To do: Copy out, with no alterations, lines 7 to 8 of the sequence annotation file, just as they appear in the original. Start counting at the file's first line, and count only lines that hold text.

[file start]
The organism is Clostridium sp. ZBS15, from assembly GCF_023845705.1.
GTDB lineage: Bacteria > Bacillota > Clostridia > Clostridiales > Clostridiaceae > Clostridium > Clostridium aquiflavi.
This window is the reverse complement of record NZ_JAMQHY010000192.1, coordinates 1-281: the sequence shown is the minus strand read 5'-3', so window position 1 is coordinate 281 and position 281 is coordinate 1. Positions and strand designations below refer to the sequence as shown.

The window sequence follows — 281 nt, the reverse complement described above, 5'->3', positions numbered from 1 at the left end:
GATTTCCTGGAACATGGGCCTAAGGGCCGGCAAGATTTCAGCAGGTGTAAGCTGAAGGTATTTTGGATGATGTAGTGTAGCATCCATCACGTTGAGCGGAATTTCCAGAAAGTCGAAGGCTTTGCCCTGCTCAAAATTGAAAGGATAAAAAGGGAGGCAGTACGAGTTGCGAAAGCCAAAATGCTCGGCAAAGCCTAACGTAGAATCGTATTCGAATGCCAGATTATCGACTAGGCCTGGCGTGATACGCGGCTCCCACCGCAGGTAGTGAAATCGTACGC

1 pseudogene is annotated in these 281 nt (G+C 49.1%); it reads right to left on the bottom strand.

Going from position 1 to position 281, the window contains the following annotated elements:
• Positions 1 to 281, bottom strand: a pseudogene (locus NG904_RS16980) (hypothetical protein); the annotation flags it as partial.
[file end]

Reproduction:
Going from position 1 to position 281, the window contains the following annotated elements:
• Positions 1 to 281, bottom strand: a pseudogene (locus NG904_RS16980) (hypothetical protein); the annotation flags it as partial.